- Clean up R code (e.g., removing pesky print statements and just leaving
  insights in comments)
- Hand-classify more webpage types so that we can get to 80% classified,
  and also eliminate 'Adobe bug DB' category
- Run some statistical tests and generate p-values for stuff
- Re-ran numbers in R with Joel's new hand-coded session categories

- Typed up all the data we want to present for Adobe query log study

- Ported software research lunch website over from Cristi's acct. to my
  • I organized the weekly software systems inter-group lunch talks (called 'software lunch') that year in the department.
- edit, edit, edit CHI submission

- make more figures

- make a LaTeX summary table that describes our over-arching idea
- edit, edit, edit CHI submission

- submit CHI paper!
- edited Dragon Book website according to Jeff Ullman's suggestions

- installed Zotero because I plan to use it to track and take notes on
  the papers that I read
  • I didn't end up using Zotero (or any other research notetaking or reference management software) for very long!
- met with Cristi to lay out some TODOs for me in the near future

- read paper "Towards automatic discovery of deviations in binary
  implementations with applications to error detection and fingerprint
  generation" and wrote up notes on Zotero

- read paper "DART: Directed Automated Random Testing" and wrote up
  notes on Zotero
  • Cristi was the senior student in Dawson's lab at the time, where he led the Klee project. He was about to graduate and was looking for tenure-track faculty jobs.
- Started reading about web servers and HTTP to get myself oriented in
  preparation for cross-checking servers

- Created new wiki page as I begin investigating web servers to check
  with Klee:

- Started installing and investigating thttpd in
  cluestick:~/thttpd-2.25b/ since it looks like a small and tractable
  candidate to try first ... but stopped shortly after compiling it
  since Dawson busted in and suggested for me to really solidify the
  coreutils/busybox cross-checking results before moving onto a new
  application domain

- Started looking into cross-checking once again and made some tweaks to
  my HTML reporter for cross-checking located at:

- Started a 4-hour run of about a dozen selected UNIX utilities at:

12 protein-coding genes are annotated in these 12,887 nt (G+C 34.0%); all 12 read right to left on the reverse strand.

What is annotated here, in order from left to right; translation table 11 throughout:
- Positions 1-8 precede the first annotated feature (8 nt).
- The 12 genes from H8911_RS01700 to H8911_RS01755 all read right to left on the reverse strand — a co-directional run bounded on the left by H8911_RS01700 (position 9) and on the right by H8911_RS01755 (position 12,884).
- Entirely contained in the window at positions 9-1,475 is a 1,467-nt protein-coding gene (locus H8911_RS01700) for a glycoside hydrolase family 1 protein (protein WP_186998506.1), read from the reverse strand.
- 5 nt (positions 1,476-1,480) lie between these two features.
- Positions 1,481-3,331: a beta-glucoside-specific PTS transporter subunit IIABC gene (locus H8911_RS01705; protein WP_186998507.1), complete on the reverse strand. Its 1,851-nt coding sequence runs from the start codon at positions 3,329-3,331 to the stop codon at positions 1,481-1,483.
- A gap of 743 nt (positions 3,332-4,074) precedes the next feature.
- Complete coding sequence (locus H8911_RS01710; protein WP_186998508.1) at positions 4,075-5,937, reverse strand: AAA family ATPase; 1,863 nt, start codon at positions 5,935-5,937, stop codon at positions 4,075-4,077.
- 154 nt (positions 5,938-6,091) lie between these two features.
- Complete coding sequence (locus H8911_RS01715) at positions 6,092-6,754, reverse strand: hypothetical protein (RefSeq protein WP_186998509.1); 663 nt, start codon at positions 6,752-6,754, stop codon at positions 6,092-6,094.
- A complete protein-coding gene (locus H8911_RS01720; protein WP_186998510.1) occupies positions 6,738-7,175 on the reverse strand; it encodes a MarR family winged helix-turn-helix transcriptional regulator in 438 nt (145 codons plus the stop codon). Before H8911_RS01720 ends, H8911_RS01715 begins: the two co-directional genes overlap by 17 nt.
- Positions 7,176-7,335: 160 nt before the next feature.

These apps were selected both because they were simple text-processing
  apps and also because they yielded lots of mis-match errors in
  previous Klee runs

- read paper "EXE: Automatically Generating Inputs of Death" and wrote
  up notes on Zotero

- Ugh, canceled batch of 4-hour runs and started a new batch of 2-hour
  runs cuz cristi told me that i need to enable -emit-all-errors to get
  Klee to properly print out ALL cross-checking errors:
  • I spent almost the entire year working on Klee, which ended up being my last year on that project. I never got any publishable results so it didn't contribute to my dissertation. At the start of Fall 2008 I used Klee for cross-checking to verify behavioral equivalence of different variants of the same software specification.
  • Our internal wiki was useful for taking and sharing research notes within our lab. Later I set up my own wiki for personal projects, which I could update with notes even from my early iPhone (mobile web browsing was still in its early days back then).
- Began manually investigating mismatches in 2-hour run of
  cross-checking runs on selected unix utils:

- Updated repos. on hexapod and kicked-off a 4-hour run batch:
  pgbovine@hexapod ~/FT-Apps/util-crosscheck/bin/pg__2008-09-24__4-hour-run

- After trying to get to work better and avoid
  pesky piping errors, cristi suggested for me to just use run-bout to
  execute programs using inputs from .bout files.  I hacked run-bout to
  redirect the target programs' stdout/stderr to files so that I can
  capture them in my Python script for post-processing.

- Read "RA: Research Assistant for the Computational Sciences" paper and
  typed up notes on Zotero
  • cluestick, hexapod, etc. were the names of some of our research lab's Linux compute servers housed in the basement of the Stanford CS Department building. Back then it was still more convenient to have our own servers than to rent cloud-based services.